Bottoms has also said that while he aligns with QAnon believers on child sex trafficking, he believes that they are “a little bit weird in some things.” Sex trafficking is no small issue for Bottoms; he has previously spoken highly of groups that claim to focus on rescuing victims of trafficking.

“There’s a guy I met about a year and a half ago that does that he that this is what he does for a living. He works for a private corporation that’s financed by wealthy people. He travels around the world and gets kids out of sex trafficking,” Bottoms said in a sermon on January 13, 2021. “… I was like, I so want to do the job that you are doing. I say this unequivocally, judge me for it however you want. I have no problem shooting a sex trafficker. I wouldn’t even blink. I wouldn’t even bother me a little bit.”

Bottoms’ implication that the Democratic establishment is engaged in criminal activity aligns closely with Trump, who has frequently accused his opponents of being corrupt or criminal, and vowed to put them in jail.

Onishi explained that Trump’s focus on political attacks is, for many Christian nationalists, part of the appeal. “What [Christian nationalists] want is somebody that will put social orders or put the American body back in order,” he said. “They need someone who will realign it. And it might take force. It might take actions and policies that seem kind of cruel, that seem kind of harsh. But that’s what we need. […] So Trump is somebody who comes along and he is so good at saying, ‘I’m going to punish the enemies.’”

Trump has escalated his punitive rhetoric since his defeat in 2020. In a speech on Veterans’ Day, he promised to “root out the communists, Marxists, fascists and the radical left thugs that live like vermin within the confines of our country that lie and steal and cheat on elections.”

For his part, Bottoms has not been as clear on what he would like to see happen to political opponents; however, in the past, he has predicted a non-violent “civil war” if policies he opposed continued to be carried out by those in power. In a May 24, 2020 sermon, he said such a conflict might occur if the state or federal government issued a second round of lockdowns.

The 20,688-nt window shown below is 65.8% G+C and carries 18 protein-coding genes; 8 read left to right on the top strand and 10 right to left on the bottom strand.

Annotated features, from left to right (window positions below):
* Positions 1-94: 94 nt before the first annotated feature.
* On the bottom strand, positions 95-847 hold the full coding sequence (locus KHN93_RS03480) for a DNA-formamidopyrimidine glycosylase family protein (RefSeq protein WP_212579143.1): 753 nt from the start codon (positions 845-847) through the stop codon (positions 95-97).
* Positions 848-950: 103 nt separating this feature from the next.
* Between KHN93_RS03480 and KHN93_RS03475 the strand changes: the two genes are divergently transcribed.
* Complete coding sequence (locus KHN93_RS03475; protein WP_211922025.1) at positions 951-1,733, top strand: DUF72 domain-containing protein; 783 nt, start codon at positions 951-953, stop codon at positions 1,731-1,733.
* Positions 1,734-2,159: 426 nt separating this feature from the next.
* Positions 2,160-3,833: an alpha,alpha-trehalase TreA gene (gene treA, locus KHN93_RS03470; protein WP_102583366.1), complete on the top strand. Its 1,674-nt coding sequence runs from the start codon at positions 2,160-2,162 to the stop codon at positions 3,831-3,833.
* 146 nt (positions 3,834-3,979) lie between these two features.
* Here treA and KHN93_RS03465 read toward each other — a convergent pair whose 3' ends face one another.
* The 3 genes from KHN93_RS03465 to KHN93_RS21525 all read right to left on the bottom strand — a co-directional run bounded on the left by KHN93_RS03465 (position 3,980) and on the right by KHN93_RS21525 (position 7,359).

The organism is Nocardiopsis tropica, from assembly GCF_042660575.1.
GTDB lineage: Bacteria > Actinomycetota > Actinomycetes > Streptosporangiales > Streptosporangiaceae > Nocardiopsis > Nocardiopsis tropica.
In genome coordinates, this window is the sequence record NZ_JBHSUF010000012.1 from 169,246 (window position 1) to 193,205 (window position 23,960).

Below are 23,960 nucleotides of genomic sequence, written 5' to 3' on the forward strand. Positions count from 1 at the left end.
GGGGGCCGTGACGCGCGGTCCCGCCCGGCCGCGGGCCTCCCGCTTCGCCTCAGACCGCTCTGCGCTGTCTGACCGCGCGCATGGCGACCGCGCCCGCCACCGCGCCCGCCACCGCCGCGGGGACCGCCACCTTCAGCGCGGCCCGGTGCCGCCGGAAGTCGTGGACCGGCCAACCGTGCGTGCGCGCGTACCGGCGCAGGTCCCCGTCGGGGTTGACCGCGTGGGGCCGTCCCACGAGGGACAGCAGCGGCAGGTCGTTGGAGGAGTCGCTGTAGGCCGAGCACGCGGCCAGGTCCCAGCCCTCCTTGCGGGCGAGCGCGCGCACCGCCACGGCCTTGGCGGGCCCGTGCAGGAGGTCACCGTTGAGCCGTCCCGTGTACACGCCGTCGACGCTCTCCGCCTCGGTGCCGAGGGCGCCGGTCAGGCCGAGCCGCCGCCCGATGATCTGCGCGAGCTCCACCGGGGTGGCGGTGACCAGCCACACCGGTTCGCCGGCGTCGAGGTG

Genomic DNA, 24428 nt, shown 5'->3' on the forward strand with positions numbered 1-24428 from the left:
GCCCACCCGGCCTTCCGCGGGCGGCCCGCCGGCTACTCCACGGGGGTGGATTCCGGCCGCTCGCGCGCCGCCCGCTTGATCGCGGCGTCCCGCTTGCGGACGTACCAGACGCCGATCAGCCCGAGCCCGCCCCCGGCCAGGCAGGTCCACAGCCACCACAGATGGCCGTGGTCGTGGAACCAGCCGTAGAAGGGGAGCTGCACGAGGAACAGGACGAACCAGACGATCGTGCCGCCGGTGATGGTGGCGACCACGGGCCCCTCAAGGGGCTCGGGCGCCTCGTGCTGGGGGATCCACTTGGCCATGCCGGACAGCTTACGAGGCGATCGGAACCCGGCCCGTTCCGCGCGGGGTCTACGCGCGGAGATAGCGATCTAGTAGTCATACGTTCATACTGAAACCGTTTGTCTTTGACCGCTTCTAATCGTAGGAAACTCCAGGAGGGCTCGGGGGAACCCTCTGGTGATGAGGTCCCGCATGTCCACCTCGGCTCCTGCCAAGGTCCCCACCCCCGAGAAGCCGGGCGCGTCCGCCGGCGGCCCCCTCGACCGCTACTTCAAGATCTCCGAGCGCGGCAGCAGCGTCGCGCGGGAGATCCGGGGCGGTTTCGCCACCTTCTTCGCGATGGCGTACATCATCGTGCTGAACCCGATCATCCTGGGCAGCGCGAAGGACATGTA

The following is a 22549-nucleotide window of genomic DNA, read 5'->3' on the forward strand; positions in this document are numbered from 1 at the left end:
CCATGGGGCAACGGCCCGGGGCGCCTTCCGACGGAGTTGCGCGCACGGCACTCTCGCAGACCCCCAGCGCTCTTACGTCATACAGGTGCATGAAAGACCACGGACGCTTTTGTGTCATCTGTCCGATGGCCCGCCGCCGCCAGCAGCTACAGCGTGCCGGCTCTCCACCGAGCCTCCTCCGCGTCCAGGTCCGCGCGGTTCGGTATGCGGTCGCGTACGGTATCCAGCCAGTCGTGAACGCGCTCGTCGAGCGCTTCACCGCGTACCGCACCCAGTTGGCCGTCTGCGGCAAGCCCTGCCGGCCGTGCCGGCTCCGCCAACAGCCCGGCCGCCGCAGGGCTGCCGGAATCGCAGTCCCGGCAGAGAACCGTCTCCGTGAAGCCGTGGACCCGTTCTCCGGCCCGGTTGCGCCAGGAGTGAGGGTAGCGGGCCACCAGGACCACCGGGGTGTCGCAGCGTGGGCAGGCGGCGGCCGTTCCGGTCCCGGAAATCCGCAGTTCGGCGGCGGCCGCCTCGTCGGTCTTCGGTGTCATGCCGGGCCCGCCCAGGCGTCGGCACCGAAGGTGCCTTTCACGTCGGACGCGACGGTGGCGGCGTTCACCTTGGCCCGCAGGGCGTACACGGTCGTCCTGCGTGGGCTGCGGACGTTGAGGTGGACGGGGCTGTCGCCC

“I have to be careful because I don’t want you to think something I’m not saying. If the governors or our country tries to shut down the country again like they just did. … I believe it’s going to be civil war. Now, what I think when I’m saying this is, it’s going to be nonviolent civil war. It’s going to be in the courts. It’s going to be people protesting and, you know, being sprayed by water hoses or something,” he said.

Bottoms returned to the prospect of civil war in the days following the Jan. 6 Insurrection, though he again stressed nonviolence.

“I’m not a person who says let’s invade the capital. That’s not how I think. But I also think there will be a time when you have to stand up or shut up. And that may be physical war in our country. … I believe where we are right now is the only time in our history that has been this crazy and this dangerous and this volatile is the beginning of the civil war. We are again at that place,” he said in a sermon on Jan. 10, 2021.

Colorado GOP Chair Williams also predicted civil war more recently – specifically, if Trump is removed from the ballot, or if what he sees as election fraud continues.

“Pretty soon you’re not going to be able to resolve your differences through the ballot box,” said Williams. “It will be done, you know, in a civil war, and we don’t want that. No one wants a civil war.”

This is part one of a two-part story. Read part two here.

12/8/23: Updated to clarify Bottoms’ statement on the house Republicans’ walkout.